There is another act, the trained horse act. I have never worked for them for pay, but volunteered for them for quite a while. I like most of the horse act people. A couple months ago, the horse act supervisor asked me if I was interested in a three month half-time temp position, ending at the end of the year, as they are also very short-staffed. I felt bad leaving the lion tamers in the lurch, but even they agreed that it was unfair to expect me to work for free if I could work for pay. The horse act temp job might be renewed for some period in the new year, and eventually they will hire a permanent horse trainer. (One would think that if I did well as a temp that could be me, but they had several previous chances to hire me while I was volunteering and chose otherwise, so I suspect it would not be me.)

The way temp jobs work in this city, the period of the job starts at the moment it is approved by the city. This means that even if you have a candidate in mind and do your best to fast-track the whole process, you are going to lose some of the job period.

It is now December. The process is finally starting to install me in the horse act temp job. It's not totally impossible that I could start next week, but it could be the week after. This job ends at the end of December.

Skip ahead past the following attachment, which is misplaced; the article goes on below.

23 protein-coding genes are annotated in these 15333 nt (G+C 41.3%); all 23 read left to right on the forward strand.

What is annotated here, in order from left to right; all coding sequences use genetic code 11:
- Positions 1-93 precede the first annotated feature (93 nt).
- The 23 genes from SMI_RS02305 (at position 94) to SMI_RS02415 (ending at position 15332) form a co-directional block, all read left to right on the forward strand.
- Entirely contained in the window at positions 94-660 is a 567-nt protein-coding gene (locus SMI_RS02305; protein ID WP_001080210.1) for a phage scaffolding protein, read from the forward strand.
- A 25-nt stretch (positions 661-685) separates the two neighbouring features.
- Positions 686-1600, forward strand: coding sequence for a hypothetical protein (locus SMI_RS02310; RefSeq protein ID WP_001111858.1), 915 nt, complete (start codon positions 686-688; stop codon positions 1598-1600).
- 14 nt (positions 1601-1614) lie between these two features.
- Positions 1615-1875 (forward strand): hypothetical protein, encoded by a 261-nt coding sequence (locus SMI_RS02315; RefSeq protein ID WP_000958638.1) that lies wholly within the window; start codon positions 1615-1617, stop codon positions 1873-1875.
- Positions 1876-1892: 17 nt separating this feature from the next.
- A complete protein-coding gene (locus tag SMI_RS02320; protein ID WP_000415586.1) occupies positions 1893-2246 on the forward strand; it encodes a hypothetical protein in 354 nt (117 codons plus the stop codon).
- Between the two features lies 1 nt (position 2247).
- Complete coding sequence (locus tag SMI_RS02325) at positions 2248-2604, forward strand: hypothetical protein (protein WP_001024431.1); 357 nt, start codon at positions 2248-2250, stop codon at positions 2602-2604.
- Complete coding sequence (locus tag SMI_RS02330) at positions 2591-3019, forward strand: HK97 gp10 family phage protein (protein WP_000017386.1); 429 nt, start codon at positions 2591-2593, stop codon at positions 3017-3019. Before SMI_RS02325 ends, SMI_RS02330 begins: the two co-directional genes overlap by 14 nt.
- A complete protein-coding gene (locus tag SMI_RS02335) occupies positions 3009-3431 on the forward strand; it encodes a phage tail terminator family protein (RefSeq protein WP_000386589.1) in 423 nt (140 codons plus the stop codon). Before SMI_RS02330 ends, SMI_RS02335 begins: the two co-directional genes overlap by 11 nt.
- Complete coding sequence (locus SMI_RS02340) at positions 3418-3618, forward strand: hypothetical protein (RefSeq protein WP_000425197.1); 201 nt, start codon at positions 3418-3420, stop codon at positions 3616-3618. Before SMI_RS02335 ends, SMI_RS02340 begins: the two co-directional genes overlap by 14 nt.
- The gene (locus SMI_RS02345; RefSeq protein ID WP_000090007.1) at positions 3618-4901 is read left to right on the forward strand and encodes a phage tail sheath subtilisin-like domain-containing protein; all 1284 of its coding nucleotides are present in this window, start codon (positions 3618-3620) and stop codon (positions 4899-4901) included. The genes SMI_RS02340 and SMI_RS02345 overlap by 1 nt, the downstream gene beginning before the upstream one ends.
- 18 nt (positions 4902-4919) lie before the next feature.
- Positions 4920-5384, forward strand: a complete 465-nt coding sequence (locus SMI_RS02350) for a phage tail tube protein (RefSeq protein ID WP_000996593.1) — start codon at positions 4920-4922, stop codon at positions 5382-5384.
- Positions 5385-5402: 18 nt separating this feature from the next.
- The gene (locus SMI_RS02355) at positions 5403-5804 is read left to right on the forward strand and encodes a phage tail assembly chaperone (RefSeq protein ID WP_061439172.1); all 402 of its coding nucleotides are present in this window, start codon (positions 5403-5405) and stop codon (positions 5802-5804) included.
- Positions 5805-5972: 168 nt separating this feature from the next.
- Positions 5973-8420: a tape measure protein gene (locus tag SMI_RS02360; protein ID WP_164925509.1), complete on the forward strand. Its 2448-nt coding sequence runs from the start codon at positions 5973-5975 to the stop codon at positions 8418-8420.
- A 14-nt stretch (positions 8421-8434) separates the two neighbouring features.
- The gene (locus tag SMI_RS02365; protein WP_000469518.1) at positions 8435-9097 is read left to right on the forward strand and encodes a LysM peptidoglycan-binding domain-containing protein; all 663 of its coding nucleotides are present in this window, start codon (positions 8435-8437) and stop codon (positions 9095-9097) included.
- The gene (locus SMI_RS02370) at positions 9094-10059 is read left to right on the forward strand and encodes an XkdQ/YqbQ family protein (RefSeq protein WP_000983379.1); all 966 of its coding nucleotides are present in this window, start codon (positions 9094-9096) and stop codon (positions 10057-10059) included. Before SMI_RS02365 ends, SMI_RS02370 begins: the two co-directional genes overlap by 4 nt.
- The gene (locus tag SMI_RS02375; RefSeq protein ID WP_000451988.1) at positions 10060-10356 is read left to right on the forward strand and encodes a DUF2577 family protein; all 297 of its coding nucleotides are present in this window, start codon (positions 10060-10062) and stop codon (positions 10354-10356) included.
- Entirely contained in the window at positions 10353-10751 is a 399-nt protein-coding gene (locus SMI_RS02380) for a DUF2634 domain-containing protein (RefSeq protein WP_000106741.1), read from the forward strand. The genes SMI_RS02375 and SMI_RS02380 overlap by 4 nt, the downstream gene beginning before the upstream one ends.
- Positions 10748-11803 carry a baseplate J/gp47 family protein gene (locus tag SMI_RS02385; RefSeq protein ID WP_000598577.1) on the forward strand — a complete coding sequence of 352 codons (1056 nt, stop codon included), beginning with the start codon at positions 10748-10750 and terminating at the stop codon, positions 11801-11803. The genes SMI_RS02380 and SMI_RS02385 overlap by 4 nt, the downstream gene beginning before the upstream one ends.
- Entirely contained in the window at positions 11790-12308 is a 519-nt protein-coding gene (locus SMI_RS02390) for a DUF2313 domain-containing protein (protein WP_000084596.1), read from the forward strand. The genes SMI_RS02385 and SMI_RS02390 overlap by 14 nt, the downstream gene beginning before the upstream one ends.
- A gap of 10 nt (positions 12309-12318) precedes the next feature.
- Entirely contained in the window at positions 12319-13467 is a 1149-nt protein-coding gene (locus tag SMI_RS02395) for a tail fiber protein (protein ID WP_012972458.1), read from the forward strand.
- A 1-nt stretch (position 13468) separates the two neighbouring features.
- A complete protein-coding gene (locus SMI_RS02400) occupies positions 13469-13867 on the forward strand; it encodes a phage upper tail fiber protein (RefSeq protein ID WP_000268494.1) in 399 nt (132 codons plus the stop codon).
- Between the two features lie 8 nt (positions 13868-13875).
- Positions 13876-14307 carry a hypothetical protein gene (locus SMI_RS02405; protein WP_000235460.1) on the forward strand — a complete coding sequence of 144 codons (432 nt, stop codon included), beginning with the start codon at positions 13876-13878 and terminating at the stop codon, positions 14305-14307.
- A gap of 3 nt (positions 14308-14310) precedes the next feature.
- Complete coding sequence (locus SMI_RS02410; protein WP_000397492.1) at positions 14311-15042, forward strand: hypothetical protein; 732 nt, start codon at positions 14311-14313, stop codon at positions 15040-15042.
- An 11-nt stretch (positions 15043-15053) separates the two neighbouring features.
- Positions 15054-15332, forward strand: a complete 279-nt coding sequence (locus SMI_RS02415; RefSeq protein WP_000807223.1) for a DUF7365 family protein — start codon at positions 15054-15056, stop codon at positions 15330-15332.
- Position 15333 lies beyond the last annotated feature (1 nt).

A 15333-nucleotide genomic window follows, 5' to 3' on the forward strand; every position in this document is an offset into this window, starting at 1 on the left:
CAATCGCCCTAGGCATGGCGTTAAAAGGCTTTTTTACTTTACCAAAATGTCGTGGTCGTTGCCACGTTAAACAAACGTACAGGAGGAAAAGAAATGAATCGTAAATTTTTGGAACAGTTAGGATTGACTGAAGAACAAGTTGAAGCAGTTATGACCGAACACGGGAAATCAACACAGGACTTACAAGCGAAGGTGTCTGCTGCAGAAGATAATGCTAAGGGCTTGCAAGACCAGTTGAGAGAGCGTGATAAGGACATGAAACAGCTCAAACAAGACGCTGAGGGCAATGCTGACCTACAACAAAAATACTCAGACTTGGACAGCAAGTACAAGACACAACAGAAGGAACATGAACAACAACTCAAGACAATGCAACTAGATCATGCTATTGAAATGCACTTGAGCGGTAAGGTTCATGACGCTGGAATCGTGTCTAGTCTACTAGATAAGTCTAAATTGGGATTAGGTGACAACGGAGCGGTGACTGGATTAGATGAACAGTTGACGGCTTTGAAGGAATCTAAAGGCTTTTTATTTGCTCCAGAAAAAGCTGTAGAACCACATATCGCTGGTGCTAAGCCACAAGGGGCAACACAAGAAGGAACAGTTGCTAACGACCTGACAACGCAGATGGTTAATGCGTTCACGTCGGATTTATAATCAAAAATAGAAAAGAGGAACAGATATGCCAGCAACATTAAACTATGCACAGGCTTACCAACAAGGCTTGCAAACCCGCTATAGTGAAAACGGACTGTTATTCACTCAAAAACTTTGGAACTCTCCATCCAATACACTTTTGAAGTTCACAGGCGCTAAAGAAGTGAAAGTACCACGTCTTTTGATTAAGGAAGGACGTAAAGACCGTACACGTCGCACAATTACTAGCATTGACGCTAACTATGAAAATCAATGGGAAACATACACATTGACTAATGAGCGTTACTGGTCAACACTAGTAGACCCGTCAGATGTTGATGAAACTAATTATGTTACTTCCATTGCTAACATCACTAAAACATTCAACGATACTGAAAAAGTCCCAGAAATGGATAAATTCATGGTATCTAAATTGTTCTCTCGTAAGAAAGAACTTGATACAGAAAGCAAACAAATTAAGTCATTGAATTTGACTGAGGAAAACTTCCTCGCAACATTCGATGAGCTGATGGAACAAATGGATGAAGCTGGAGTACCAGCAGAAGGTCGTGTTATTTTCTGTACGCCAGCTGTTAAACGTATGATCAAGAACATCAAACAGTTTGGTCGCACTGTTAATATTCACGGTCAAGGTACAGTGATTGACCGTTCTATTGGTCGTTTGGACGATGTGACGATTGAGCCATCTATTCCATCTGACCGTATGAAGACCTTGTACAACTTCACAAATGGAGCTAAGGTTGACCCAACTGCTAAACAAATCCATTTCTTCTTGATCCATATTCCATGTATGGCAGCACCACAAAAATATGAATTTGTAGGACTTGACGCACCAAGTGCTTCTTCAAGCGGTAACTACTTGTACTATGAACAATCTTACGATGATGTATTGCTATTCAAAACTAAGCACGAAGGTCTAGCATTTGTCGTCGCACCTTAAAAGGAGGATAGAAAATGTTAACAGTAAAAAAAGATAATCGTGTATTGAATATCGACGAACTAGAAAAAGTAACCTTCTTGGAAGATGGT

The director of the circus now tells the lion tamers that their request for a temp position is probably going to come through. However, there's no way to know for certain, or when. This job would end in February.

Apparently (according to lion tamer who talked to Circus Director) the overall animal act supervisor is going to call me and tell me that it's up to me to choose whether to take the horse act job or turn it down and wait in hopes of a lion taming job. The horse act people were rumored to have a second candidate (did they? who knows?) who they would be extremely unlikely to be able to install before the end of the year if I bail on them. The lion tamers don't have anyone else suitable, as far as I can tell. If I turn down the horse act people, that would presumably take the odds that they'd hire me permanently down from 3% to 0%, and the horse act workers will be mad at me for not coming to help lighten the horse poop shoveling workload.